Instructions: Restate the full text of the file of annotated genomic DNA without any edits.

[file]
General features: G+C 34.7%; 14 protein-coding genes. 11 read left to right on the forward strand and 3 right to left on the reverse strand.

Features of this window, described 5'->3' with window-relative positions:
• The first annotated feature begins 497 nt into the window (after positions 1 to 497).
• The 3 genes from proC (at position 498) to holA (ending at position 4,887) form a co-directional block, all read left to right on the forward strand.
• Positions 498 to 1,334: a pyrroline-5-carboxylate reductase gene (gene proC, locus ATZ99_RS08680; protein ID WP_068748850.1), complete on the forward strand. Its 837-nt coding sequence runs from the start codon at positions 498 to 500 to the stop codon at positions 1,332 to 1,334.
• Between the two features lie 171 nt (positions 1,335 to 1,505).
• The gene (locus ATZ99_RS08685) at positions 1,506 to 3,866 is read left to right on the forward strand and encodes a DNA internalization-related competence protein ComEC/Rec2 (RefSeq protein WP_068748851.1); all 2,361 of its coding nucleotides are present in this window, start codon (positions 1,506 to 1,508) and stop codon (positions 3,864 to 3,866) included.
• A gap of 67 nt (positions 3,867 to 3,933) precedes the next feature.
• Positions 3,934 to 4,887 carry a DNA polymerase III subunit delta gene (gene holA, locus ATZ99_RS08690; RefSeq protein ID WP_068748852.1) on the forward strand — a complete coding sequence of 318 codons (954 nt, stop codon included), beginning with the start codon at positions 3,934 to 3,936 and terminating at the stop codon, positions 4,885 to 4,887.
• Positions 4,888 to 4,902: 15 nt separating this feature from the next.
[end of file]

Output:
General features: G+C 34.7%; 14 protein-coding genes. 11 read left to right on the forward strand and 3 right to left on the reverse strand.

Features of this window, described 5'->3' with window-relative positions:
• The first annotated feature begins 497 nt into the window (after positions 1 to 497).
• The 3 genes from proC (at position 498) to holA (ending at position 4,887) form a co-directional block, all read left to right on the forward strand.
• Positions 498 to 1,334: a pyrroline-5-carboxylate reductase gene (gene proC, locus ATZ99_RS08680; protein ID WP_068748850.1), complete on the forward strand. Its 837-nt coding sequence runs from the start codon at positions 498 to 500 to the stop codon at positions 1,332 to 1,334.
• Between the two features lie 171 nt (positions 1,335 to 1,505).
• The gene (locus ATZ99_RS08685) at positions 1,506 to 3,866 is read left to right on the forward strand and encodes a DNA internalization-related competence protein ComEC/Rec2 (RefSeq protein WP_068748851.1); all 2,361 of its coding nucleotides are present in this window, start codon (positions 1,506 to 1,508) and stop codon (positions 3,864 to 3,866) included.
• A gap of 67 nt (positions 3,867 to 3,933) precedes the next feature.
• Positions 3,934 to 4,887 carry a DNA polymerase III subunit delta gene (gene holA, locus ATZ99_RS08690; RefSeq protein ID WP_068748852.1) on the forward strand — a complete coding sequence of 318 codons (954 nt, stop codon included), beginning with the start codon at positions 3,934 to 3,936 and terminating at the stop codon, positions 4,885 to 4,887.
• Positions 4,888 to 4,902: 15 nt separating this feature from the next.